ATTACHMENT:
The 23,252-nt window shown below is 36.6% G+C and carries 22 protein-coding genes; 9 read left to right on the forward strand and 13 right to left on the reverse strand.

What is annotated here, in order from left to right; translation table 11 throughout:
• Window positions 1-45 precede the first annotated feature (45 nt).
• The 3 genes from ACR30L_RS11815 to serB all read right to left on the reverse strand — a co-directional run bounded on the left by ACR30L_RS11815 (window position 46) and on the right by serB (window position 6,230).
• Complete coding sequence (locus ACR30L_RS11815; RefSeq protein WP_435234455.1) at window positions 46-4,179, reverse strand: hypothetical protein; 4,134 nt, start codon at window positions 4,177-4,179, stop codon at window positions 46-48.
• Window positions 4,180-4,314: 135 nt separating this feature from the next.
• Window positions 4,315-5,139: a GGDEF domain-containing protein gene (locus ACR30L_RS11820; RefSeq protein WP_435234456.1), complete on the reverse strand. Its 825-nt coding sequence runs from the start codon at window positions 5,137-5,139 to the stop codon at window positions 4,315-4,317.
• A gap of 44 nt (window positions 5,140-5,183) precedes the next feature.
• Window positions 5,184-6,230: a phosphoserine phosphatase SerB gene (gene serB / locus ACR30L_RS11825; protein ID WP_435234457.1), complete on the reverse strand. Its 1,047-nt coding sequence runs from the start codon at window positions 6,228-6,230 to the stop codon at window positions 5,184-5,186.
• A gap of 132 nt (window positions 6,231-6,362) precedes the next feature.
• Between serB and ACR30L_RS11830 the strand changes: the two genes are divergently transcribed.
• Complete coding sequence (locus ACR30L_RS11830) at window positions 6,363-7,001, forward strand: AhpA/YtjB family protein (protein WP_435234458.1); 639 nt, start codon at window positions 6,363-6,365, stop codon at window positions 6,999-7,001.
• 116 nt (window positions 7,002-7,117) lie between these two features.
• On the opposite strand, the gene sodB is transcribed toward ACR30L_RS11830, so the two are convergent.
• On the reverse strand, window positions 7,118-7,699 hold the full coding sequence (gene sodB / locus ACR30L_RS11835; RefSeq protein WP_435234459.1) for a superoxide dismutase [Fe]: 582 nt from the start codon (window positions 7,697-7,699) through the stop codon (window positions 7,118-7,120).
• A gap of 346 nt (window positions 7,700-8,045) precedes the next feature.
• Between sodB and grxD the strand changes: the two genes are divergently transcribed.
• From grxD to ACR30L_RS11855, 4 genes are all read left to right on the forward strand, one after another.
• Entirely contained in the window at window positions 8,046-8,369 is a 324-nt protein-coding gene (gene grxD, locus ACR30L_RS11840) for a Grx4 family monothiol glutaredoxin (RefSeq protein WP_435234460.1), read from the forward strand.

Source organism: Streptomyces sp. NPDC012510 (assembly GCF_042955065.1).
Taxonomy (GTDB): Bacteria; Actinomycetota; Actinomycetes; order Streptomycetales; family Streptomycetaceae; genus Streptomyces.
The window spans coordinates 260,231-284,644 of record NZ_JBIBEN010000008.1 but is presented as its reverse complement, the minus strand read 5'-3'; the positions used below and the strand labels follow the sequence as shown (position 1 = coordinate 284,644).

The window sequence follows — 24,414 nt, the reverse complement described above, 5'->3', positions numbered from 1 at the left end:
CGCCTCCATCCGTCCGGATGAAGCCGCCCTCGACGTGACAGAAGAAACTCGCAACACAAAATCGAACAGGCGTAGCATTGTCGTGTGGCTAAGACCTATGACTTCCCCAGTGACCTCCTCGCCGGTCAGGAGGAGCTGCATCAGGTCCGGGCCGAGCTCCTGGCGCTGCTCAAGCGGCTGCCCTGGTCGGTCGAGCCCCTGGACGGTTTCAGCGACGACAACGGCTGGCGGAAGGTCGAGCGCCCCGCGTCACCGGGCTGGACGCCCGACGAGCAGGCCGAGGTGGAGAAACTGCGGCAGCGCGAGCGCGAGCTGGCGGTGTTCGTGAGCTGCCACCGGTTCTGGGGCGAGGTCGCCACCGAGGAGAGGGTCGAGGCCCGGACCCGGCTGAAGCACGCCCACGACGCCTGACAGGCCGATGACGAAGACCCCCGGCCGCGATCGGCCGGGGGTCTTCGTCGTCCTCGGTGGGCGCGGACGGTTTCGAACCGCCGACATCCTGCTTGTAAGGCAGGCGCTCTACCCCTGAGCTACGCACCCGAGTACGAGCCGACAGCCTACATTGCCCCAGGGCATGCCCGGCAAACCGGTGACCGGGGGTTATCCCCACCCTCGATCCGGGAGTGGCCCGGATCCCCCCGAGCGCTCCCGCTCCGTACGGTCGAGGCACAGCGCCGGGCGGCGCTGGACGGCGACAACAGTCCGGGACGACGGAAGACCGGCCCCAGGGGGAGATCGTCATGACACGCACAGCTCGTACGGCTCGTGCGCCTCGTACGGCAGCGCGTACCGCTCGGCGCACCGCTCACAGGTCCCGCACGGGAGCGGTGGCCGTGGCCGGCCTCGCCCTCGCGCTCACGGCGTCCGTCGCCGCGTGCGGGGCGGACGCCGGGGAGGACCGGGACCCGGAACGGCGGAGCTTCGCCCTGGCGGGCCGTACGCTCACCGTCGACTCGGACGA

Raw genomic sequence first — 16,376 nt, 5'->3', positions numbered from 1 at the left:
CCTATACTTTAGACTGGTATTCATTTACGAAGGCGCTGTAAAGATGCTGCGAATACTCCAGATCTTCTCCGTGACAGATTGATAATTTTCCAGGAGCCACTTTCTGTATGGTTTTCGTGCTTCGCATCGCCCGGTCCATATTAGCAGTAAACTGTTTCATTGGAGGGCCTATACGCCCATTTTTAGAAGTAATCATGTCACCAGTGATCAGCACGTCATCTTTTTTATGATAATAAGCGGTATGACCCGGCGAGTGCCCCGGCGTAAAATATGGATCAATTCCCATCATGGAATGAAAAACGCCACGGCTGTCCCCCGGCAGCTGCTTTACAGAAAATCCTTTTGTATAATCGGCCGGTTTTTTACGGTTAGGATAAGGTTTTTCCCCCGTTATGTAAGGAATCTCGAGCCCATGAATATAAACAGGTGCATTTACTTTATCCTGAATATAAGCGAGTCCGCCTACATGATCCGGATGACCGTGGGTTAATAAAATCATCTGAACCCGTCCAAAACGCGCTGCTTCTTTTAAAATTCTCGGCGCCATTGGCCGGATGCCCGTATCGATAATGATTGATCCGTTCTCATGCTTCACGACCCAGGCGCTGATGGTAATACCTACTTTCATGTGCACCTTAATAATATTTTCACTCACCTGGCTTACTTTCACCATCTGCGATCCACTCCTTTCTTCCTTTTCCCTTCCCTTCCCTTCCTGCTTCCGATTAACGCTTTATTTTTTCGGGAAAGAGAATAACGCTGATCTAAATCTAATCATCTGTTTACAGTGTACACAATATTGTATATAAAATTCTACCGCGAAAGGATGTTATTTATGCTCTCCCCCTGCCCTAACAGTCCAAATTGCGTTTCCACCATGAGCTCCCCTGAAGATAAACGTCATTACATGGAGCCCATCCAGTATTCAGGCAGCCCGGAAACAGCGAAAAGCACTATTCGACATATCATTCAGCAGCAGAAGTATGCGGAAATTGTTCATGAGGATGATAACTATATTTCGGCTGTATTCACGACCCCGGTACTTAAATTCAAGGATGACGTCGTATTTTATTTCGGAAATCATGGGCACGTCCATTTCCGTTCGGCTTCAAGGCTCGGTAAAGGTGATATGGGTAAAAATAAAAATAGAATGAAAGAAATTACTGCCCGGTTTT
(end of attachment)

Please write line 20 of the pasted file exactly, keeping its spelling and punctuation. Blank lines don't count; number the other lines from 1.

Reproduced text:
Source organism: Streptomyces sp. NPDC012510 (assembly GCF_042955065.1).